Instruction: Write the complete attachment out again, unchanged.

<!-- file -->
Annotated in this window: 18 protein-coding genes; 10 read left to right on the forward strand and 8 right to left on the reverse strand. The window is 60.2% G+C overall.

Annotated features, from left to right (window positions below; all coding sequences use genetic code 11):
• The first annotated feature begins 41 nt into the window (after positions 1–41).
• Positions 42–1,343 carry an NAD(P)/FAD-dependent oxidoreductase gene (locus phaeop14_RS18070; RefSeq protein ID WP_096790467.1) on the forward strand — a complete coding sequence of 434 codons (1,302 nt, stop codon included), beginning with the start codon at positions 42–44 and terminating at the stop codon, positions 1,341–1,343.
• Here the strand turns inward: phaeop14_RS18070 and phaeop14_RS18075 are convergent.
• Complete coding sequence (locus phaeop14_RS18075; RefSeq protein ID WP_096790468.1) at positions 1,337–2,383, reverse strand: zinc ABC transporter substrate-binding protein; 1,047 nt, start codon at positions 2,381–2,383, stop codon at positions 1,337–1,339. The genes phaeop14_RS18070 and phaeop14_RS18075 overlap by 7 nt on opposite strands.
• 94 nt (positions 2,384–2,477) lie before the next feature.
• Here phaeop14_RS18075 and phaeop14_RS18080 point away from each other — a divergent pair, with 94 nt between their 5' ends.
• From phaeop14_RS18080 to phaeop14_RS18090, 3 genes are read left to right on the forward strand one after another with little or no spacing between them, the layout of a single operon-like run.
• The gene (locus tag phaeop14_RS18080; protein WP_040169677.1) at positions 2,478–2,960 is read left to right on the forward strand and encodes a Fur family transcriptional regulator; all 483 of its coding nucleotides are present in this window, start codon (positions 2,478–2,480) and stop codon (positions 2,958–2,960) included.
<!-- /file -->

Annotated in this window: 18 protein-coding genes; 10 read left to right on the forward strand and 8 right to left on the reverse strand. The window is 60.2% G+C overall.

Annotated features, from left to right (window positions below; all coding sequences use genetic code 11):
• The first annotated feature begins 41 nt into the window (after positions 1–41).
• Positions 42–1,343 carry an NAD(P)/FAD-dependent oxidoreductase gene (locus phaeop14_RS18070; RefSeq protein ID WP_096790467.1) on the forward strand — a complete coding sequence of 434 codons (1,302 nt, stop codon included), beginning with the start codon at positions 42–44 and terminating at the stop codon, positions 1,341–1,343.
• Here the strand turns inward: phaeop14_RS18070 and phaeop14_RS18075 are convergent.
• Complete coding sequence (locus phaeop14_RS18075; RefSeq protein ID WP_096790468.1) at positions 1,337–2,383, reverse strand: zinc ABC transporter substrate-binding protein; 1,047 nt, start codon at positions 2,381–2,383, stop codon at positions 1,337–1,339. The genes phaeop14_RS18070 and phaeop14_RS18075 overlap by 7 nt on opposite strands.
• 94 nt (positions 2,384–2,477) lie before the next feature.
• Here phaeop14_RS18075 and phaeop14_RS18080 point away from each other — a divergent pair, with 94 nt between their 5' ends.
• From phaeop14_RS18080 to phaeop14_RS18090, 3 genes are read left to right on the forward strand one after another with little or no spacing between them, the layout of a single operon-like run.
• The gene (locus tag phaeop14_RS18080; protein WP_040169677.1) at positions 2,478–2,960 is read left to right on the forward strand and encodes a Fur family transcriptional regulator; all 483 of its coding nucleotides are present in this window, start codon (positions 2,478–2,480) and stop codon (positions 2,958–2,960) included.